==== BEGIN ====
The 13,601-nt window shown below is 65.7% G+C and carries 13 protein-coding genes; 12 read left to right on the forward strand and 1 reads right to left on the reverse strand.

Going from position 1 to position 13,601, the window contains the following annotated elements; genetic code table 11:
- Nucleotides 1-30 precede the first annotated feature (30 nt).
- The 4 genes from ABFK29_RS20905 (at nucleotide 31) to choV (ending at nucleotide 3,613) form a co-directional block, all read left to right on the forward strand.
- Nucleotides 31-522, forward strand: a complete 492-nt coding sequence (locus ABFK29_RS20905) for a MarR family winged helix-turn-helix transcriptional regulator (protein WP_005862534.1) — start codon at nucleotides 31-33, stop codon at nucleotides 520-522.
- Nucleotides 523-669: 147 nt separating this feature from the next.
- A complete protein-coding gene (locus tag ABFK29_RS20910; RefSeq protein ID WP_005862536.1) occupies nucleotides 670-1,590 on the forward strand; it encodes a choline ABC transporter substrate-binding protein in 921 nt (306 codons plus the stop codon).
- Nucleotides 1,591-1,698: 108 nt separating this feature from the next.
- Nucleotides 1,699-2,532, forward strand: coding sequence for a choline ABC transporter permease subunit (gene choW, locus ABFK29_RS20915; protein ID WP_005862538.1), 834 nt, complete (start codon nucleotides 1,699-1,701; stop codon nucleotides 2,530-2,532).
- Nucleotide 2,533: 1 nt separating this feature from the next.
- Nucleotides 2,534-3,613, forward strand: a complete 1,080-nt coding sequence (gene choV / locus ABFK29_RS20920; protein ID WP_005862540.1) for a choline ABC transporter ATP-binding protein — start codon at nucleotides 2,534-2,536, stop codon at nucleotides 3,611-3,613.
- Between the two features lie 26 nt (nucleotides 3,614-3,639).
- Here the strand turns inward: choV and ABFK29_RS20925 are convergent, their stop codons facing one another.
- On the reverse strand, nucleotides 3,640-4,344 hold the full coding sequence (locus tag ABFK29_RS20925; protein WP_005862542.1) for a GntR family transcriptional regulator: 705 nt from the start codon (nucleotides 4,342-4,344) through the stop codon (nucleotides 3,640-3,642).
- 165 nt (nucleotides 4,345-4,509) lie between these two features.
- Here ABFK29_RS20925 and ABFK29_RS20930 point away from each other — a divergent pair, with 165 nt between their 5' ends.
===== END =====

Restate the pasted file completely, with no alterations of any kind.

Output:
The 13,601-nt window shown below is 65.7% G+C and carries 13 protein-coding genes; 12 read left to right on the forward strand and 1 reads right to left on the reverse strand.

Going from position 1 to position 13,601, the window contains the following annotated elements; genetic code table 11:
- Nucleotides 1-30 precede the first annotated feature (30 nt).
- The 4 genes from ABFK29_RS20905 (at nucleotide 31) to choV (ending at nucleotide 3,613) form a co-directional block, all read left to right on the forward strand.
- Nucleotides 31-522, forward strand: a complete 492-nt coding sequence (locus ABFK29_RS20905) for a MarR family winged helix-turn-helix transcriptional regulator (protein WP_005862534.1) — start codon at nucleotides 31-33, stop codon at nucleotides 520-522.
- Nucleotides 523-669: 147 nt separating this feature from the next.
- A complete protein-coding gene (locus tag ABFK29_RS20910; RefSeq protein ID WP_005862536.1) occupies nucleotides 670-1,590 on the forward strand; it encodes a choline ABC transporter substrate-binding protein in 921 nt (306 codons plus the stop codon).
- Nucleotides 1,591-1,698: 108 nt separating this feature from the next.
- Nucleotides 1,699-2,532, forward strand: coding sequence for a choline ABC transporter permease subunit (gene choW, locus ABFK29_RS20915; protein ID WP_005862538.1), 834 nt, complete (start codon nucleotides 1,699-1,701; stop codon nucleotides 2,530-2,532).
- Nucleotide 2,533: 1 nt separating this feature from the next.
- Nucleotides 2,534-3,613, forward strand: a complete 1,080-nt coding sequence (gene choV / locus ABFK29_RS20920; protein ID WP_005862540.1) for a choline ABC transporter ATP-binding protein — start codon at nucleotides 2,534-2,536, stop codon at nucleotides 3,611-3,613.
- Between the two features lie 26 nt (nucleotides 3,614-3,639).
- Here the strand turns inward: choV and ABFK29_RS20925 are convergent, their stop codons facing one another.
- On the reverse strand, nucleotides 3,640-4,344 hold the full coding sequence (locus tag ABFK29_RS20925; protein WP_005862542.1) for a GntR family transcriptional regulator: 705 nt from the start codon (nucleotides 4,342-4,344) through the stop codon (nucleotides 3,640-3,642).
- 165 nt (nucleotides 4,345-4,509) lie between these two features.
- Here ABFK29_RS20925 and ABFK29_RS20930 point away from each other — a divergent pair, with 165 nt between their 5' ends.